Neuro-Oncology, 11/01/2016, 11/01/2016, Vol.18(suppl_6), pp.vi154-vi155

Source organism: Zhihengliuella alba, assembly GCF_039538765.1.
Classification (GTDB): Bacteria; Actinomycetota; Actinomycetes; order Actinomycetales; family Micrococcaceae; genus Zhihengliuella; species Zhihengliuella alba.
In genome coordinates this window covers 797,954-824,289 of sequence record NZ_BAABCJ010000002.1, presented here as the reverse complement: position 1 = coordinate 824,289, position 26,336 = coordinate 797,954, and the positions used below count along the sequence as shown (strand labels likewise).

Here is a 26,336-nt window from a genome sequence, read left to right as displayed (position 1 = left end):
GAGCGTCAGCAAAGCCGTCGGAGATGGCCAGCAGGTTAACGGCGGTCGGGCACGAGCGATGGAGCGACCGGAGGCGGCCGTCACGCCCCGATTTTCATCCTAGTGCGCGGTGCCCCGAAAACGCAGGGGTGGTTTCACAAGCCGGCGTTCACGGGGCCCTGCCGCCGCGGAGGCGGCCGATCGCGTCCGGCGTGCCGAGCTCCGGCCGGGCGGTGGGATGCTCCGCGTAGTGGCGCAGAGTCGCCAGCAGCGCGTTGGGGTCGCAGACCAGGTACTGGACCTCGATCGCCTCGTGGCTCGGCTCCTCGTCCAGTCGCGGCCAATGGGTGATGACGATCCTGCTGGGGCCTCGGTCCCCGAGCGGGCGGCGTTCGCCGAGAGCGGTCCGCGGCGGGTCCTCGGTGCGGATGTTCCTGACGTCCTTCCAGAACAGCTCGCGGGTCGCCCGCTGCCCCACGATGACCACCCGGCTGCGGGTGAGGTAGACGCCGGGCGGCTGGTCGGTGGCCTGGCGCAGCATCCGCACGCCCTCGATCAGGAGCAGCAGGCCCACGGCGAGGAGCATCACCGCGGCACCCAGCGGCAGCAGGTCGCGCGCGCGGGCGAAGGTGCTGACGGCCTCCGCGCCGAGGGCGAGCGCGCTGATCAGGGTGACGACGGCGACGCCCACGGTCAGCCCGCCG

Medulloblastoma (MB) is the most common malignant brain tumor in children. Even with an intensive regimen of surgery, radiation and chemotherapy, one-third of patients still die from their disease, and survivors suffer devastating side effects from the therapy. Thus, more effective and less toxic therapies are desperately needed. Genomic analyses have identified 4 major subgroups of MB – WNT, SHH, Group 3 and Group 4 – that differ in terms of mutations, gene expression and patient outcomes. Despite this heterogeneity, all MB patients currently receive the same therapy. To identify novel therapies for each subgroup of MB, we have assembled a panel of patient-derived xenograft (PDX) lines. These lines, established by orthotopic transplantation of tumor cells obtained from surgery, recapitulate the properties of patients’ tumors more accurately than cultured cell lines. We are using these lines to screen small molecule libraries for compounds that can inhibit tumor growth and survival. To date we have completed 19 lines, including 10 representing Group 3, the most aggressive and lethal form of the disease. Among ~7800 compounds tested, 22 were effective against all Group 3 lines. Ongoing studies are focused on validating the activity of these compounds and moving the most promising ones forward into in vivo efficacy studies. Similar approaches will be pursued for each of the other subgroups of MB. Drug response data will also be compared with genomic and epigenomic data (whole exome and low coverage whole genome DNA sequencing, DNA methylation analysis, and gene expression profiling) to identify biomarkers of drug responsiveness and key pathways that may be exploited for therapy. Based on these studies, we hope to move away from a one-size-fits-all approach, and begin to treat each patient with therapies that are likely to be effective against their tumor.
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